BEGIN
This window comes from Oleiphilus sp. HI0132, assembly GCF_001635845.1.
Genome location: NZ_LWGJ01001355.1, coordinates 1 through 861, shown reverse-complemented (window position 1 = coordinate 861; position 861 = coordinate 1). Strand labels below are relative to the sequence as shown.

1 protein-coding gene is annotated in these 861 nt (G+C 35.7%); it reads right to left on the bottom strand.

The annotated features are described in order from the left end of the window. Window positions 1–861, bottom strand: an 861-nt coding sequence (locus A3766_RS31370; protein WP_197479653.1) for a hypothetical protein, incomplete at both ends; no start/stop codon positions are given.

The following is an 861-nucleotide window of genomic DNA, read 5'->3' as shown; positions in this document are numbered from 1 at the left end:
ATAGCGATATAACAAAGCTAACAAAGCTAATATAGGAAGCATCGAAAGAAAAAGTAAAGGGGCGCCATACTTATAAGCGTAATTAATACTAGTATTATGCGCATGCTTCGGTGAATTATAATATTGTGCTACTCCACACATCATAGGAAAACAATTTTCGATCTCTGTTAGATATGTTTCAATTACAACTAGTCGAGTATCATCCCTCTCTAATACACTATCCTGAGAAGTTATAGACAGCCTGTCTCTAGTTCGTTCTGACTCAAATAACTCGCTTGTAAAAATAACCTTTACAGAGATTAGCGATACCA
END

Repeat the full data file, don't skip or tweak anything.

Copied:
This window comes from Oleiphilus sp. HI0132, assembly GCF_001635845.1.
Genome location: NZ_LWGJ01001355.1, coordinates 1 through 861, shown reverse-complemented (window position 1 = coordinate 861; position 861 = coordinate 1). Strand labels below are relative to the sequence as shown.

1 protein-coding gene is annotated in these 861 nt (G+C 35.7%); it reads right to left on the bottom strand.

The annotated features are described in order from the left end of the window. Window positions 1–861, bottom strand: an 861-nt coding sequence (locus A3766_RS31370; protein WP_197479653.1) for a hypothetical protein, incomplete at both ends; no start/stop codon positions are given.

The following is an 861-nucleotide window of genomic DNA, read 5'->3' as shown; positions in this document are numbered from 1 at the left end:
ATAGCGATATAACAAAGCTAACAAAGCTAATATAGGAAGCATCGAAAGAAAAAGTAAAGGGGCGCCATACTTATAAGCGTAATTAATACTAGTATTATGCGCATGCTTCGGTGAATTATAATATTGTGCTACTCCACACATCATAGGAAAACAATTTTCGATCTCTGTTAGATATGTTTCAATTACAACTAGTCGAGTATCATCCCTCTCTAATACACTATCCTGAGAAGTTATAGACAGCCTGTCTCTAGTTCGTTCTGACTCAAATAACTCGCTTGTAAAAATAACCTTTACAGAGATTAGCGATACCA